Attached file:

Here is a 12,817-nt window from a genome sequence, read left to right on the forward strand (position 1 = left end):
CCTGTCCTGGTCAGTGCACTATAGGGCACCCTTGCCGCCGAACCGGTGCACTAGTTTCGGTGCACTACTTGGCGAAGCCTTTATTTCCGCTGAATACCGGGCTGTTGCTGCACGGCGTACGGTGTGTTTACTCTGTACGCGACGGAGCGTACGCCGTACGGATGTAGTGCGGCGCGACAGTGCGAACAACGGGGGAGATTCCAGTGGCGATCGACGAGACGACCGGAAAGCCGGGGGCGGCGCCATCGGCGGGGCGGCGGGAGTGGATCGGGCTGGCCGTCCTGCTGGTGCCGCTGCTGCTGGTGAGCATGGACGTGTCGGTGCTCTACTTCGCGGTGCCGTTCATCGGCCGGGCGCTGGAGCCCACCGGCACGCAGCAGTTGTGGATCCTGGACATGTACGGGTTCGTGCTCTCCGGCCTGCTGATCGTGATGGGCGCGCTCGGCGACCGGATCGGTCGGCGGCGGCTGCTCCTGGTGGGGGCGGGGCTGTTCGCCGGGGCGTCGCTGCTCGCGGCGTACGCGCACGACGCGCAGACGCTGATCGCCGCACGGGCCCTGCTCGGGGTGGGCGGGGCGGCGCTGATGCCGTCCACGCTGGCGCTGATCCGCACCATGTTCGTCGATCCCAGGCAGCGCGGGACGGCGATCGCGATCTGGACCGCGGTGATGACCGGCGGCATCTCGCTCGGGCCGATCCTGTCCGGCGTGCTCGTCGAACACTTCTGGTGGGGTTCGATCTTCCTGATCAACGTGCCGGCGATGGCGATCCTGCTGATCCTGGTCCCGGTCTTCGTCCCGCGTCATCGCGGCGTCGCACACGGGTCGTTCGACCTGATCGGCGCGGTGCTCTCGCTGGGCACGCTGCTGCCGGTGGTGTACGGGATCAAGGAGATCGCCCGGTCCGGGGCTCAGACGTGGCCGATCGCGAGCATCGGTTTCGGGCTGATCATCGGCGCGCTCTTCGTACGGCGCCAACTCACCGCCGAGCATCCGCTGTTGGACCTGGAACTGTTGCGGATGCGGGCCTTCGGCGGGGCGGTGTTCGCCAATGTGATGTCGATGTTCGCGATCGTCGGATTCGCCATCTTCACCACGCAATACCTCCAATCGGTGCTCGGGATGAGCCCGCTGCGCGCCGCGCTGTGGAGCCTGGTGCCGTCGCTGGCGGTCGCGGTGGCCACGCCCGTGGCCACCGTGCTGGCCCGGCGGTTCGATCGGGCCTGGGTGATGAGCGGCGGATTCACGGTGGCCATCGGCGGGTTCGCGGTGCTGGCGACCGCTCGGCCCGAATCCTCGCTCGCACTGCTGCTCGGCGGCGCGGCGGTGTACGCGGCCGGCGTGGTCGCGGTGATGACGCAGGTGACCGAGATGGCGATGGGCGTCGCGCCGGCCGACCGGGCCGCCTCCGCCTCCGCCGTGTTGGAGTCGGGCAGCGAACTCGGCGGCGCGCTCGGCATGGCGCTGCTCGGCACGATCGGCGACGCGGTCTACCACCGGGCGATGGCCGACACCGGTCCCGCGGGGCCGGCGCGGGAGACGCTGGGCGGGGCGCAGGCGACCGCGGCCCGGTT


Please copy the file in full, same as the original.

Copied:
Here is a 12,817-nt window from a genome sequence, read left to right on the forward strand (position 1 = left end):
CCTGTCCTGGTCAGTGCACTATAGGGCACCCTTGCCGCCGAACCGGTGCACTAGTTTCGGTGCACTACTTGGCGAAGCCTTTATTTCCGCTGAATACCGGGCTGTTGCTGCACGGCGTACGGTGTGTTTACTCTGTACGCGACGGAGCGTACGCCGTACGGATGTAGTGCGGCGCGACAGTGCGAACAACGGGGGAGATTCCAGTGGCGATCGACGAGACGACCGGAAAGCCGGGGGCGGCGCCATCGGCGGGGCGGCGGGAGTGGATCGGGCTGGCCGTCCTGCTGGTGCCGCTGCTGCTGGTGAGCATGGACGTGTCGGTGCTCTACTTCGCGGTGCCGTTCATCGGCCGGGCGCTGGAGCCCACCGGCACGCAGCAGTTGTGGATCCTGGACATGTACGGGTTCGTGCTCTCCGGCCTGCTGATCGTGATGGGCGCGCTCGGCGACCGGATCGGTCGGCGGCGGCTGCTCCTGGTGGGGGCGGGGCTGTTCGCCGGGGCGTCGCTGCTCGCGGCGTACGCGCACGACGCGCAGACGCTGATCGCCGCACGGGCCCTGCTCGGGGTGGGCGGGGCGGCGCTGATGCCGTCCACGCTGGCGCTGATCCGCACCATGTTCGTCGATCCCAGGCAGCGCGGGACGGCGATCGCGATCTGGACCGCGGTGATGACCGGCGGCATCTCGCTCGGGCCGATCCTGTCCGGCGTGCTCGTCGAACACTTCTGGTGGGGTTCGATCTTCCTGATCAACGTGCCGGCGATGGCGATCCTGCTGATCCTGGTCCCGGTCTTCGTCCCGCGTCATCGCGGCGTCGCACACGGGTCGTTCGACCTGATCGGCGCGGTGCTCTCGCTGGGCACGCTGCTGCCGGTGGTGTACGGGATCAAGGAGATCGCCCGGTCCGGGGCTCAGACGTGGCCGATCGCGAGCATCGGTTTCGGGCTGATCATCGGCGCGCTCTTCGTACGGCGCCAACTCACCGCCGAGCATCCGCTGTTGGACCTGGAACTGTTGCGGATGCGGGCCTTCGGCGGGGCGGTGTTCGCCAATGTGATGTCGATGTTCGCGATCGTCGGATTCGCCATCTTCACCACGCAATACCTCCAATCGGTGCTCGGGATGAGCCCGCTGCGCGCCGCGCTGTGGAGCCTGGTGCCGTCGCTGGCGGTCGCGGTGGCCACGCCCGTGGCCACCGTGCTGGCCCGGCGGTTCGATCGGGCCTGGGTGATGAGCGGCGGATTCACGGTGGCCATCGGCGGGTTCGCGGTGCTGGCGACCGCTCGGCCCGAATCCTCGCTCGCACTGCTGCTCGGCGGCGCGGCGGTGTACGCGGCCGGCGTGGTCGCGGTGATGACGCAGGTGACCGAGATGGCGATGGGCGTCGCGCCGGCCGACCGGGCCGCCTCCGCCTCCGCCGTGTTGGAGTCGGGCAGCGAACTCGGCGGCGCGCTCGGCATGGCGCTGCTCGGCACGATCGGCGACGCGGTCTACCACCGGGCGATGGCCGACACCGGTCCCGCGGGGCCGGCGCGGGAGACGCTGGGCGGGGCGCAGGCGACCGCGGCCCGGTT